With myself. About travelling and what paints one might bring.
So, the choice is between watercolour pencils, watercolours or gouache.
Watercolour pencils are amazingly portable but colours are difficult to mix and it’s difficult to achieve any sort of flow or informality. So, no.
My painting with watercolours has improved but they do require patience and a lot of forward planning. I have too little of the former and, I’m not inclined to do much of the latter. Also they don’t work on black paper and I sometimes like to paint on black.
Gouache is not naturally easily portable. It comes in tubes which are a bit unwieldy to carry around. But one can squeeze some out onto a portable palette, let it dry and transport it that way. I like gouache. It suits my temperament. It dries quickly and its opacity means that one can cover one’s mistakes easily. In other words, it’s forgiving. Also, white gouache works as a colour, unlike white watercolour which is really just used for mixing.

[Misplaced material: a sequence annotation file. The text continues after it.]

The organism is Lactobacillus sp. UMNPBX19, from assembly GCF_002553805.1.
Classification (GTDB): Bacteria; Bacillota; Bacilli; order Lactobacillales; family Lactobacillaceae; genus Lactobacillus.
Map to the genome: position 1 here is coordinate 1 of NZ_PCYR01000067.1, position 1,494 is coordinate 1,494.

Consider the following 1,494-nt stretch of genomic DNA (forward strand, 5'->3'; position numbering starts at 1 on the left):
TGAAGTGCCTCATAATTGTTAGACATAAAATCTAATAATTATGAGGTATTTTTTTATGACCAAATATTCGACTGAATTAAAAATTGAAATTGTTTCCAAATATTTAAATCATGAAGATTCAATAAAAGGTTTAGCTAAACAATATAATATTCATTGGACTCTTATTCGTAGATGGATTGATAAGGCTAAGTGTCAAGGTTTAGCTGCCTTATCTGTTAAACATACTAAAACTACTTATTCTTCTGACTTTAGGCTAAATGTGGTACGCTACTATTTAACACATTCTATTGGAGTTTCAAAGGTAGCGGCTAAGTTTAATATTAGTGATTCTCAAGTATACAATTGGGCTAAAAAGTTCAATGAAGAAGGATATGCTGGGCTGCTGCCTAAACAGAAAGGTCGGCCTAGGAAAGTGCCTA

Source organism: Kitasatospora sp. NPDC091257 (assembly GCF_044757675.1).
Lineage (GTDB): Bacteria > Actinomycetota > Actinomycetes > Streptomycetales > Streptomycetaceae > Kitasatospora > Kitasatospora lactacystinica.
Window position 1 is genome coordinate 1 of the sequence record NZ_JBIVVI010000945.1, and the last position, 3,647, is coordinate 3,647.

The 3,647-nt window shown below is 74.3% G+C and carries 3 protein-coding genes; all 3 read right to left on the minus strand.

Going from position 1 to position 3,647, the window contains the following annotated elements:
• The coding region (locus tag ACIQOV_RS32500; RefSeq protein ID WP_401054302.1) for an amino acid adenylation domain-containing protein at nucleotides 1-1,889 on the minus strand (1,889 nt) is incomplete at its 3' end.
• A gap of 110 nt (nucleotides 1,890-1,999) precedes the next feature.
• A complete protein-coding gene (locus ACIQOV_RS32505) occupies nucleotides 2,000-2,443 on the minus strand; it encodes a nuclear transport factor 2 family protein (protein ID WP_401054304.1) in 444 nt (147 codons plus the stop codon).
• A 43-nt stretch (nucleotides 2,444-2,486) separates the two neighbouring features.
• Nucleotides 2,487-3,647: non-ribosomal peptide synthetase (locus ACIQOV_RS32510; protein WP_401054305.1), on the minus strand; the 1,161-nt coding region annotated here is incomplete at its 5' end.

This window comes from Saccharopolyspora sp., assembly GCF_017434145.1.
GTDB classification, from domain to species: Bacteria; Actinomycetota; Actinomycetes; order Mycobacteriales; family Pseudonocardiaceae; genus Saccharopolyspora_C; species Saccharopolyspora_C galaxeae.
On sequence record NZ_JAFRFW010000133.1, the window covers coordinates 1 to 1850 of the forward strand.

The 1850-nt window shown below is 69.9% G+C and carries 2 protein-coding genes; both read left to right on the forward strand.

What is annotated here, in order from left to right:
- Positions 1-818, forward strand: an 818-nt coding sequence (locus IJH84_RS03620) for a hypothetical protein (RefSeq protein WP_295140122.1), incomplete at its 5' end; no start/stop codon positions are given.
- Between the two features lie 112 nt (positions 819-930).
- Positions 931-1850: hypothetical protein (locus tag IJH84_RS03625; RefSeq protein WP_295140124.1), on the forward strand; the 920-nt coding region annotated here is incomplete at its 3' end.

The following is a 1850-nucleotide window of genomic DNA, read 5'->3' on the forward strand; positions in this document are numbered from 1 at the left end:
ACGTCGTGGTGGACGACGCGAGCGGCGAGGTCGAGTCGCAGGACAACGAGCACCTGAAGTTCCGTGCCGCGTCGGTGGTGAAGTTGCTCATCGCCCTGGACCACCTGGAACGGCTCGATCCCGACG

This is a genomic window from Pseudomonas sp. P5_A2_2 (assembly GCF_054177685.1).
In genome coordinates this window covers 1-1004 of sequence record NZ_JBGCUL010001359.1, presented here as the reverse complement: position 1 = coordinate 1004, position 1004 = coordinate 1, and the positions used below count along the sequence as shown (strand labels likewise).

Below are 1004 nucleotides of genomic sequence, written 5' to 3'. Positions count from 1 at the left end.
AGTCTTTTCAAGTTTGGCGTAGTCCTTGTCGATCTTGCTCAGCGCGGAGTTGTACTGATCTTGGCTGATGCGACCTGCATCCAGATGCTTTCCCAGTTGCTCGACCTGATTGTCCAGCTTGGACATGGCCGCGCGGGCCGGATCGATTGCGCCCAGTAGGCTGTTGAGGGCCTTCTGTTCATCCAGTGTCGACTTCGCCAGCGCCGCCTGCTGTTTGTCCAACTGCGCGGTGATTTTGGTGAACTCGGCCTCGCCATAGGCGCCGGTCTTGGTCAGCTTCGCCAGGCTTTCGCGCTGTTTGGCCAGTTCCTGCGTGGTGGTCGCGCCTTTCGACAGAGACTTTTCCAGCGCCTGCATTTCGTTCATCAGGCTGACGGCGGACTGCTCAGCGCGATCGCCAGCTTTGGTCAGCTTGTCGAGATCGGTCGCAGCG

Having been experimenting mainly with watercolour for the last week or so, I returned to gouache this evening. I enjoyed it.
I’m trying to be less fussy with my painting. Here’s what I came up with.
St Mark’s Church, St John’s Wood, London, a photo of which I took last week. Usually, I’d do an outline in pencil, fussing over angles and proportions. For this, I just put some colour on a brush and let rip. Unusually, I managed to achieve a bit of depth and I’m pleased about that. The white gouache helps supply texture too.
A rose, focussing on the highlights. This didn’t really work as well as I had hoped but I’m quite pleased with the approach, if not the result …
Verbena from our back garden. Leggy and resilient. I’ve tried here to give an impression of these, rather than an entirely accurate representation.
Argument settled. Gouache it is.